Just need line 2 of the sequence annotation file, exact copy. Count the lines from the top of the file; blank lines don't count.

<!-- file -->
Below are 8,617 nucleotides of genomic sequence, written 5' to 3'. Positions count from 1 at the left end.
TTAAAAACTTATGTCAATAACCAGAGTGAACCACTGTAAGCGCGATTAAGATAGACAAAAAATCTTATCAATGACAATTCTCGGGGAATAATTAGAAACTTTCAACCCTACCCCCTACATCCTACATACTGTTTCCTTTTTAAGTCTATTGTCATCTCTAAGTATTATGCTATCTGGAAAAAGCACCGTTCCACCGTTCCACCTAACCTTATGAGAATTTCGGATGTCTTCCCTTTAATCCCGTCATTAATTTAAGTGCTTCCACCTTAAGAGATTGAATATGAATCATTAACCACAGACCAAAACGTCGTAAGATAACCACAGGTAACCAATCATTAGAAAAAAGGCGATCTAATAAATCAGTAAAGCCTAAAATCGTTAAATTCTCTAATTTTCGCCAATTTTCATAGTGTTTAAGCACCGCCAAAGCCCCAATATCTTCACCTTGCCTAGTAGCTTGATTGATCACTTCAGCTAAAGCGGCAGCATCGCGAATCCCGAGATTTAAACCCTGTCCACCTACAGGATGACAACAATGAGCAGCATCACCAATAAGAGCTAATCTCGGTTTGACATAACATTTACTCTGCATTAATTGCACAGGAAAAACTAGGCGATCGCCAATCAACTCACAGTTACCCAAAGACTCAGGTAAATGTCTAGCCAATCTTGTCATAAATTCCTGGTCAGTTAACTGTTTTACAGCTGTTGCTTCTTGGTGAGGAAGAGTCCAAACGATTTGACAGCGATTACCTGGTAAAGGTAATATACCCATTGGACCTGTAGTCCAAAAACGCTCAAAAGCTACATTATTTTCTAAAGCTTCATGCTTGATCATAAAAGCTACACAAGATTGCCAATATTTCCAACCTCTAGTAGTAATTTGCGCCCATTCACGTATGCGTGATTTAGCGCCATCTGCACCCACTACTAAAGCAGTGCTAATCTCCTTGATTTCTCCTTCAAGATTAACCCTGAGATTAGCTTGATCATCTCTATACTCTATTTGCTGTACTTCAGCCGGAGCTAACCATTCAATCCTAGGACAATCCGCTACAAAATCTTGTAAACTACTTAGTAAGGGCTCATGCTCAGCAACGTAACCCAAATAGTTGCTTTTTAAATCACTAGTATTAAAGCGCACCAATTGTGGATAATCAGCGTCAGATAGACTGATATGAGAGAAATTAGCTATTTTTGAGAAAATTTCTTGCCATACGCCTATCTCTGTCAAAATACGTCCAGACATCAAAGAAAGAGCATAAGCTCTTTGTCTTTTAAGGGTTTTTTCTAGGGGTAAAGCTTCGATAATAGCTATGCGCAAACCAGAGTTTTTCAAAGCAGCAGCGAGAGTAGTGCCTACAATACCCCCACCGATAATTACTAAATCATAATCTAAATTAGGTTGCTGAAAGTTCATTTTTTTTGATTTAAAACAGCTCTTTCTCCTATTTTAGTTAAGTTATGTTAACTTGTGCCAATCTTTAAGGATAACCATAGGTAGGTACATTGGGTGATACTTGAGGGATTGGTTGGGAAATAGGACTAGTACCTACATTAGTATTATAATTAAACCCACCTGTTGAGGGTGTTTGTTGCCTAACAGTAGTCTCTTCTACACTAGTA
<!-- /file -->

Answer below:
TTAAAAACTTATGTCAATAACCAGAGTGAACCACTGTAAGCGCGATTAAGATAGACAAAAAATCTTATCAATGACAATTCTCGGGGAATAATTAGAAACTTTCAACCCTACCCCCTACATCCTACATACTGTTTCCTTTTTAAGTCTATTGTCATCTCTAAGTATTATGCTATCTGGAAAAAGCACCGTTCCACCGTTCCACCTAACCTTATGAGAATTTCGGATGTCTTCCCTTTAATCCCGTCATTAATTTAAGTGCTTCCACCTTAAGAGATTGAATATGAATCATTAACCACAGACCAAAACGTCGTAAGATAACCACAGGTAACCAATCATTAGAAAAAAGGCGATCTAATAAATCAGTAAAGCCTAAAATCGTTAAATTCTCTAATTTTCGCCAATTTTCATAGTGTTTAAGCACCGCCAAAGCCCCAATATCTTCACCTTGCCTAGTAGCTTGATTGATCACTTCAGCTAAAGCGGCAGCATCGCGAATCCCGAGATTTAAACCCTGTCCACCTACAGGATGACAACAATGAGCAGCATCACCAATAAGAGCTAATCTCGGTTTGACATAACATTTACTCTGCATTAATTGCACAGGAAAAACTAGGCGATCGCCAATCAACTCACAGTTACCCAAAGACTCAGGTAAATGTCTAGCCAATCTTGTCATAAATTCCTGGTCAGTTAACTGTTTTACAGCTGTTGCTTCTTGGTGAGGAAGAGTCCAAACGATTTGACAGCGATTACCTGGTAAAGGTAATATACCCATTGGACCTGTAGTCCAAAAACGCTCAAAAGCTACATTATTTTCTAAAGCTTCATGCTTGATCATAAAAGCTACACAAGATTGCCAATATTTCCAACCTCTAGTAGTAATTTGCGCCCATTCACGTATGCGTGATTTAGCGCCATCTGCACCCACTACTAAAGCAGTGCTAATCTCCTTGATTTCTCCTTCAAGATTAACCCTGAGATTAGCTTGATCATCTCTATACTCTATTTGCTGTACTTCAGCCGGAGCTAACCATTCAATCCTAGGACAATCCGCTACAAAATCTTGTAAACTACTTAGTAAGGGCTCATGCTCAGCAACGTAACCCAAATAGTTGCTTTTTAAATCACTAGTATTAAAGCGCACCAATTGTGGATAATCAGCGTCAGATAGACTGATATGAGAGAAATTAGCTATTTTTGAGAAAATTTCTTGCCATACGCCTATCTCTGTCAAAATACGTCCAGACATCAAAGAAAGAGCATAAGCTCTTTGTCTTTTAAGGGTTTTTTCTAGGGGTAAAGCTTCGATAATAGCTATGCGCAAACCAGAGTTTTTCAAAGCAGCAGCGAGAGTAGTGCCTACAATACCCCCACCGATAATTACTAAATCATAATCTAAATTAGGTTGCTGAAAGTTCATTTTTTTTGATTTAAAACAGCTCTTTCTCCTATTTTAGTTAAGTTATGTTAACTTGTGCCAATCTTTAAGGATAACCATAGGTAGGTACATTGGGTGATACTTGAGGGATTGGTTGGGAAATAGGACTAGTACCTACATTAGTATTATAATTAAACCCACCTGTTGAGGGTGTTTGTTGCCTAACAGTAGTCTCTTCTACACTAGTA